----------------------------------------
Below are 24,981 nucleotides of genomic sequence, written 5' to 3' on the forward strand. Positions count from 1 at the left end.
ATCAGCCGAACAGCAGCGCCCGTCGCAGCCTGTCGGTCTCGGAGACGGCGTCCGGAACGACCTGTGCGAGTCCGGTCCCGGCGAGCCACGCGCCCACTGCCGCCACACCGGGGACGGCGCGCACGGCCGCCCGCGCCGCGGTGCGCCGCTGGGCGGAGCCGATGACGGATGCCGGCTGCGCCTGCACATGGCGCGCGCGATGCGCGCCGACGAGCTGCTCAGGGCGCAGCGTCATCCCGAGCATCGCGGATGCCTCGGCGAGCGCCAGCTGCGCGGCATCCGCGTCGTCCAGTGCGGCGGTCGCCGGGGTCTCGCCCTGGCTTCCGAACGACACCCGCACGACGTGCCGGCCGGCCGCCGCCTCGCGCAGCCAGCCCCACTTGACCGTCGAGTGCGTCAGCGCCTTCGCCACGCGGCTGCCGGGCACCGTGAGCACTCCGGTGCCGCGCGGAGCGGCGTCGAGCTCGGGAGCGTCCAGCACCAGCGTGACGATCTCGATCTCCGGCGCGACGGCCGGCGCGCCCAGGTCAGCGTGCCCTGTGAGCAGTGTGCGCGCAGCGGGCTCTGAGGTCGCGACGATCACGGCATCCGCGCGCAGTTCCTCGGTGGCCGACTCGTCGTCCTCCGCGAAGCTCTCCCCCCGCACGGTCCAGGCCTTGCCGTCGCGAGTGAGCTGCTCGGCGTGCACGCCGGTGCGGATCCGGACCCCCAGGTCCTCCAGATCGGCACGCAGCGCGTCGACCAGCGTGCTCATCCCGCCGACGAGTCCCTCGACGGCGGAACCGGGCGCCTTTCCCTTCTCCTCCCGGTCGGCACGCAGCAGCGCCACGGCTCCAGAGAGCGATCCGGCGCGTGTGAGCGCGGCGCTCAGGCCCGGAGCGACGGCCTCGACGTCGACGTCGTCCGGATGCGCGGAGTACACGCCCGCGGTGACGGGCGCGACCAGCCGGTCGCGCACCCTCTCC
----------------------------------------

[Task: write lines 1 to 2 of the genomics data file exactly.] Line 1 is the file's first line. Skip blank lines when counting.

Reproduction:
Below are 24,981 nucleotides of genomic sequence, written 5' to 3' on the forward strand. Positions count from 1 at the left end.
ATCAGCCGAACAGCAGCGCCCGTCGCAGCCTGTCGGTCTCGGAGACGGCGTCCGGAACGACCTGTGCGAGTCCGGTCCCGGCGAGCCACGCGCCCACTGCCGCCACACCGGGGACGGCGCGCACGGCCGCCCGCGCCGCGGTGCGCCGCTGGGCGGAGCCGATGACGGATGCCGGCTGCGCCTGCACATGGCGCGCGCGATGCGCGCCGACGAGCTGCTCAGGGCGCAGCGTCATCCCGAGCATCGCGGATGCCTCGGCGAGCGCCAGCTGCGCGGCATCCGCGTCGTCCAGTGCGGCGGTCGCCGGGGTCTCGCCCTGGCTTCCGAACGACACCCGCACGACGTGCCGGCCGGCCGCCGCCTCGCGCAGCCAGCCCCACTTGACCGTCGAGTGCGTCAGCGCCTTCGCCACGCGGCTGCCGGGCACCGTGAGCACTCCGGTGCCGCGCGGAGCGGCGTCGAGCTCGGGAGCGTCCAGCACCAGCGTGACGATCTCGATCTCCGGCGCGACGGCCGGCGCGCCCAGGTCAGCGTGCCCTGTGAGCAGTGTGCGCGCAGCGGGCTCTGAGGTCGCGACGATCACGGCATCCGCGCGCAGTTCCTCGGTGGCCGACTCGTCGTCCTCCGCGAAGCTCTCCCCCCGCACGGTCCAGGCCTTGCCGTCGCGAGTGAGCTGCTCGGCGTGCACGCCGGTGCGGATCCGGACCCCCAGGTCCTCCAGATCGGCACGCAGCGCGTCGACCAGCGTGCTCATCCCGCCGACGAGTCCCTCGACGGCGGAACCGGGCGCCTTTCCCTTCTCCTCCCGGTCGGCACGCAGCAGCGCCACGGCTCCAGAGAGCGATCCGGCGCGTGTGAGCGCGGCGCTCAGGCCCGGAGCGACGGCCTCGACGTCGACGTCGTCCGGATGCGCGGAGTACACGCCCGCGGTGACGGGCGCGACCAGCCGGTCGCGCACCCTCTCC